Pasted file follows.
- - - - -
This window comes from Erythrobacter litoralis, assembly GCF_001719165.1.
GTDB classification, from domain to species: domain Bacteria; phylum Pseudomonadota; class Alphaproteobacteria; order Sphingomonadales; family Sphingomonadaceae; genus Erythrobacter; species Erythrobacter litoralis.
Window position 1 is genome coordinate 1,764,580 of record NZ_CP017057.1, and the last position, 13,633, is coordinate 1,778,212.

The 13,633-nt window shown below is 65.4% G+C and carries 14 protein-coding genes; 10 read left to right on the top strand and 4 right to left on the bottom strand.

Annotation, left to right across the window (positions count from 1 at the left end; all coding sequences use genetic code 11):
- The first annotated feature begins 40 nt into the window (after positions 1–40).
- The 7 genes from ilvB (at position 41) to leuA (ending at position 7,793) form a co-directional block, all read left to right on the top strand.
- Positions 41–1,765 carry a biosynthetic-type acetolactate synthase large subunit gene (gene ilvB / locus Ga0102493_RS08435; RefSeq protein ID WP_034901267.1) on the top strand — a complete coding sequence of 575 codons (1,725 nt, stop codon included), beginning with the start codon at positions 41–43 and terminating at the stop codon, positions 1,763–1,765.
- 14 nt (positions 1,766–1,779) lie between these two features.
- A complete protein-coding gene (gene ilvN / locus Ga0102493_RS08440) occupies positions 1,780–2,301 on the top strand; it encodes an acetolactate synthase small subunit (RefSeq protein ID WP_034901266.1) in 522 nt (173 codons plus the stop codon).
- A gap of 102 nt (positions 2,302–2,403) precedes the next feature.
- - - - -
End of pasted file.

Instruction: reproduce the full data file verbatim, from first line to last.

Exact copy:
This window comes from Erythrobacter litoralis, assembly GCF_001719165.1.
GTDB classification, from domain to species: domain Bacteria; phylum Pseudomonadota; class Alphaproteobacteria; order Sphingomonadales; family Sphingomonadaceae; genus Erythrobacter; species Erythrobacter litoralis.
Window position 1 is genome coordinate 1,764,580 of record NZ_CP017057.1, and the last position, 13,633, is coordinate 1,778,212.

The 13,633-nt window shown below is 65.4% G+C and carries 14 protein-coding genes; 10 read left to right on the top strand and 4 right to left on the bottom strand.

Annotation, left to right across the window (positions count from 1 at the left end; all coding sequences use genetic code 11):
- The first annotated feature begins 40 nt into the window (after positions 1–40).
- The 7 genes from ilvB (at position 41) to leuA (ending at position 7,793) form a co-directional block, all read left to right on the top strand.
- Positions 41–1,765 carry a biosynthetic-type acetolactate synthase large subunit gene (gene ilvB / locus Ga0102493_RS08435; RefSeq protein ID WP_034901267.1) on the top strand — a complete coding sequence of 575 codons (1,725 nt, stop codon included), beginning with the start codon at positions 41–43 and terminating at the stop codon, positions 1,763–1,765.
- 14 nt (positions 1,766–1,779) lie between these two features.
- A complete protein-coding gene (gene ilvN / locus Ga0102493_RS08440) occupies positions 1,780–2,301 on the top strand; it encodes an acetolactate synthase small subunit (RefSeq protein ID WP_034901266.1) in 522 nt (173 codons plus the stop codon).
- A gap of 102 nt (positions 2,302–2,403) precedes the next feature.